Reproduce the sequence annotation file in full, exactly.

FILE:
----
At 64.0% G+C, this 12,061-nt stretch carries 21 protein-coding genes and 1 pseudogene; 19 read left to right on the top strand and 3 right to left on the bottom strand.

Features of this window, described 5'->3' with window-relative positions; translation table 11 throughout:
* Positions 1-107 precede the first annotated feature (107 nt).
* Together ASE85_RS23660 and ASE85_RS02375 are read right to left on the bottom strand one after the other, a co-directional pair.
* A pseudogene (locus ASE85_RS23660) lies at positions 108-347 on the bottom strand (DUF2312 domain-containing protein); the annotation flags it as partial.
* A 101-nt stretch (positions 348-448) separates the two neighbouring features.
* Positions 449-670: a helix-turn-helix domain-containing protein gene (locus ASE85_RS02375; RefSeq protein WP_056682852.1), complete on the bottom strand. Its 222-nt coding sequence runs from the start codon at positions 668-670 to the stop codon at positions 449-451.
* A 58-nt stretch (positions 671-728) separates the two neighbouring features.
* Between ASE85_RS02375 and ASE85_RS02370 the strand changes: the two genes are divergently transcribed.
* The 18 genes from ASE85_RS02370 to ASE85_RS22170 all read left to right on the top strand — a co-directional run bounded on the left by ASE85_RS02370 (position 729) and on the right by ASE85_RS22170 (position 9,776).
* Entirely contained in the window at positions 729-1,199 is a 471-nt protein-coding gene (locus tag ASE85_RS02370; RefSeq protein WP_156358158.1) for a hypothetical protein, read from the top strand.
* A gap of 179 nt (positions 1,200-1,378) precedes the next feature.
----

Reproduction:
At 64.0% G+C, this 12,061-nt stretch carries 21 protein-coding genes and 1 pseudogene; 19 read left to right on the top strand and 3 right to left on the bottom strand.

Features of this window, described 5'->3' with window-relative positions; translation table 11 throughout:
* Positions 1-107 precede the first annotated feature (107 nt).
* Together ASE85_RS23660 and ASE85_RS02375 are read right to left on the bottom strand one after the other, a co-directional pair.
* A pseudogene (locus ASE85_RS23660) lies at positions 108-347 on the bottom strand (DUF2312 domain-containing protein); the annotation flags it as partial.
* A 101-nt stretch (positions 348-448) separates the two neighbouring features.
* Positions 449-670: a helix-turn-helix domain-containing protein gene (locus ASE85_RS02375; RefSeq protein WP_056682852.1), complete on the bottom strand. Its 222-nt coding sequence runs from the start codon at positions 668-670 to the stop codon at positions 449-451.
* A 58-nt stretch (positions 671-728) separates the two neighbouring features.
* Between ASE85_RS02375 and ASE85_RS02370 the strand changes: the two genes are divergently transcribed.
* The 18 genes from ASE85_RS02370 to ASE85_RS22170 all read left to right on the top strand — a co-directional run bounded on the left by ASE85_RS02370 (position 729) and on the right by ASE85_RS22170 (position 9,776).
* Entirely contained in the window at positions 729-1,199 is a 471-nt protein-coding gene (locus tag ASE85_RS02370; RefSeq protein WP_156358158.1) for a hypothetical protein, read from the top strand.
* A gap of 179 nt (positions 1,200-1,378) precedes the next feature.